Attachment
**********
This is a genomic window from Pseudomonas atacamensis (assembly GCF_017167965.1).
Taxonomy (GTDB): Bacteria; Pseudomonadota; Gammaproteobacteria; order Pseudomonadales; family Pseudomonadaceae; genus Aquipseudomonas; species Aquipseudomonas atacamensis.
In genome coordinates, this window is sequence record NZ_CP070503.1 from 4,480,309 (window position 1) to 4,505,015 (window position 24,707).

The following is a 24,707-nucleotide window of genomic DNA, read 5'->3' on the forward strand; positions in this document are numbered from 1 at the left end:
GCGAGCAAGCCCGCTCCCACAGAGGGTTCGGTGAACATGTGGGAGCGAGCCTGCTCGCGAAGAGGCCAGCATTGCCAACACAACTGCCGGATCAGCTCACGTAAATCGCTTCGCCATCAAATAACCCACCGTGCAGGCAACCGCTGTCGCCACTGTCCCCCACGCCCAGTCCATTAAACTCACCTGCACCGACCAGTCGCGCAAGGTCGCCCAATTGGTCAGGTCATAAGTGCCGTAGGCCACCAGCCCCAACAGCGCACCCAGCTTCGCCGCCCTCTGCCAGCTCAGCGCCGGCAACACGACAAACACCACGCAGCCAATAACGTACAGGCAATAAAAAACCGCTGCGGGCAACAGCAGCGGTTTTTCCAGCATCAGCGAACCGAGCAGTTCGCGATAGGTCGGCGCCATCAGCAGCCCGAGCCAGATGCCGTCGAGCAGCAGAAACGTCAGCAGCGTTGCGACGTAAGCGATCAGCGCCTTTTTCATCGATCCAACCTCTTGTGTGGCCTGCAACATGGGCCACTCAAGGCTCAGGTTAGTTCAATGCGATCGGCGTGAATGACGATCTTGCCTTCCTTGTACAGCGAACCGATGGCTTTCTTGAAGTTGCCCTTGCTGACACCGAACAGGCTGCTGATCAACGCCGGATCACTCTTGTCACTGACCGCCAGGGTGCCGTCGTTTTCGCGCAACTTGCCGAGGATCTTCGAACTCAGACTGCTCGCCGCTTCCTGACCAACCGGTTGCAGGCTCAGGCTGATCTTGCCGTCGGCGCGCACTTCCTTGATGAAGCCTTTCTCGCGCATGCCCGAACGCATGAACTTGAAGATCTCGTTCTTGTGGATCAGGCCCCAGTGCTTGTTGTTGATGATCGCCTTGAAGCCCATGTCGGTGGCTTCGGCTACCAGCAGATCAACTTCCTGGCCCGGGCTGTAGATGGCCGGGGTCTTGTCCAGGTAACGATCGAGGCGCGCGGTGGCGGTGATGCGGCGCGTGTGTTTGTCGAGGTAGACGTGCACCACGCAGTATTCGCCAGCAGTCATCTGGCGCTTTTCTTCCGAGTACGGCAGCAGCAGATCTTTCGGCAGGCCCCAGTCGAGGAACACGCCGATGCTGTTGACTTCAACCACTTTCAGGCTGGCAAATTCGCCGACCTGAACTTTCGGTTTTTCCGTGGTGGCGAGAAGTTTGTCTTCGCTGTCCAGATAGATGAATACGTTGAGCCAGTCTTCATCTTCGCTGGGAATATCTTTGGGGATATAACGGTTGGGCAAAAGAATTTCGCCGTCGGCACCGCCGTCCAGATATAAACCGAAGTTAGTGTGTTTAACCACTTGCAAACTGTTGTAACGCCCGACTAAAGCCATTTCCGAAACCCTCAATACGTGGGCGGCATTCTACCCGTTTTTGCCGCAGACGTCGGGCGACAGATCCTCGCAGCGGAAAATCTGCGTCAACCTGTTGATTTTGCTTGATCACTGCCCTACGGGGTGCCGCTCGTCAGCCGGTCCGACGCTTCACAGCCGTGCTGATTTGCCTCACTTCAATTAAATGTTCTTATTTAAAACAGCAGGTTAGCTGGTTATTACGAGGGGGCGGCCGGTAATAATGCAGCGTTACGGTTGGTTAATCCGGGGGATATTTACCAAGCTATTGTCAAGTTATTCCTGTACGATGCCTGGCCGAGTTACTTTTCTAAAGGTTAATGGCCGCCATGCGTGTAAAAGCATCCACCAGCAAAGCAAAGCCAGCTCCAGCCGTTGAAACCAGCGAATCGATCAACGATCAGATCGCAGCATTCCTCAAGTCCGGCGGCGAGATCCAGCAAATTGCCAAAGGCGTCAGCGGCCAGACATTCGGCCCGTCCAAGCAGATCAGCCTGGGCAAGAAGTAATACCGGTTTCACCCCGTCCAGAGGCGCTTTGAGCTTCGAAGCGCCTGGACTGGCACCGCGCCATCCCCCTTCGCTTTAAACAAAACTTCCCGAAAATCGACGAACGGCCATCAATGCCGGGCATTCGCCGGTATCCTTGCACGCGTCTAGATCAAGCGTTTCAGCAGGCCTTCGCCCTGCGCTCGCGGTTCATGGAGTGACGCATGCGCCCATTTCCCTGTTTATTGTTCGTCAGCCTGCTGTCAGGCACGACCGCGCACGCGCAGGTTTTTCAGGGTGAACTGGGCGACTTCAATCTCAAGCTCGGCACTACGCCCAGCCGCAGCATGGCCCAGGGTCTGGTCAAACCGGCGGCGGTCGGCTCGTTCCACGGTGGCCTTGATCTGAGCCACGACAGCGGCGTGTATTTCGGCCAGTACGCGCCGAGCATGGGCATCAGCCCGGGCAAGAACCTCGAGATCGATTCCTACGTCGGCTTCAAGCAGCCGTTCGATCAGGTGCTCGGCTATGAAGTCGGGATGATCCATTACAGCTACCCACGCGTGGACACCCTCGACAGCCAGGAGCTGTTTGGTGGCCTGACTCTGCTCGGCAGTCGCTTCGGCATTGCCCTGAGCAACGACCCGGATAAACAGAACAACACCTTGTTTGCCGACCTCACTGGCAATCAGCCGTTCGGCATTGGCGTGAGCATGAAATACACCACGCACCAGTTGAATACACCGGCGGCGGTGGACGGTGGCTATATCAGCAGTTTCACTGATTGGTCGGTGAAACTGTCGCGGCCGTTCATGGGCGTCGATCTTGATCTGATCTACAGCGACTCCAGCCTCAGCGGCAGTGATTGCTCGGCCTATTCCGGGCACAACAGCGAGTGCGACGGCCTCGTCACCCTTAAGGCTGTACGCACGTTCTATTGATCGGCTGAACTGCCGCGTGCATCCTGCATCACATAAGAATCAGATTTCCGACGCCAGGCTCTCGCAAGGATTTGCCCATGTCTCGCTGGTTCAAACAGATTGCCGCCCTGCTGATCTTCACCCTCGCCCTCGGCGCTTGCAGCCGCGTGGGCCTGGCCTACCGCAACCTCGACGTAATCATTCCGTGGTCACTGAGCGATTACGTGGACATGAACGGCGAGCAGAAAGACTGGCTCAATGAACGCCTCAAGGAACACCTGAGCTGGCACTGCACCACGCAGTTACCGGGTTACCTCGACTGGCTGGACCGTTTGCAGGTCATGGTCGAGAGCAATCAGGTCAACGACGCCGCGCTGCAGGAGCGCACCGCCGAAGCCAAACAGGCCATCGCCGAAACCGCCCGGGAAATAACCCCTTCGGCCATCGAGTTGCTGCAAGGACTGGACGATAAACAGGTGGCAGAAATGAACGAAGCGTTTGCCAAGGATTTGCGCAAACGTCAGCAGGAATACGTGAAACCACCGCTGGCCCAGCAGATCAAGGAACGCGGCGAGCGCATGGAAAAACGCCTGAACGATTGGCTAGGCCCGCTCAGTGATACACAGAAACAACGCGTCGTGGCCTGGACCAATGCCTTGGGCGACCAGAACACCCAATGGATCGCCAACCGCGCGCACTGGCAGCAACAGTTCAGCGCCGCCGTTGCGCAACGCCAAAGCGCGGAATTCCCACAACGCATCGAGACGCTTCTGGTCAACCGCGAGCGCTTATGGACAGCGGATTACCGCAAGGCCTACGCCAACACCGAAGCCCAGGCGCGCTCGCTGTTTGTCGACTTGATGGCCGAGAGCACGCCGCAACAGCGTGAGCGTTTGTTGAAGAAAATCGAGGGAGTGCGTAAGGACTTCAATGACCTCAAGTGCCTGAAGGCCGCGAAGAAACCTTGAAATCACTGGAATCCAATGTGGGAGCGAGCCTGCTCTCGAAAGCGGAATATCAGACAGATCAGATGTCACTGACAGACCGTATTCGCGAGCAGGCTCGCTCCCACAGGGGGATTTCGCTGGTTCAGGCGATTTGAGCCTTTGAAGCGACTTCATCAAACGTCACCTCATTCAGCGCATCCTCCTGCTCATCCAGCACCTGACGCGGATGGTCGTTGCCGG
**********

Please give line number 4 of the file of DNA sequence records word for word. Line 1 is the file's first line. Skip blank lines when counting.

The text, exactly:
The following is a 24,707-nucleotide window of genomic DNA, read 5'->3' on the forward strand; positions in this document are numbered from 1 at the left end: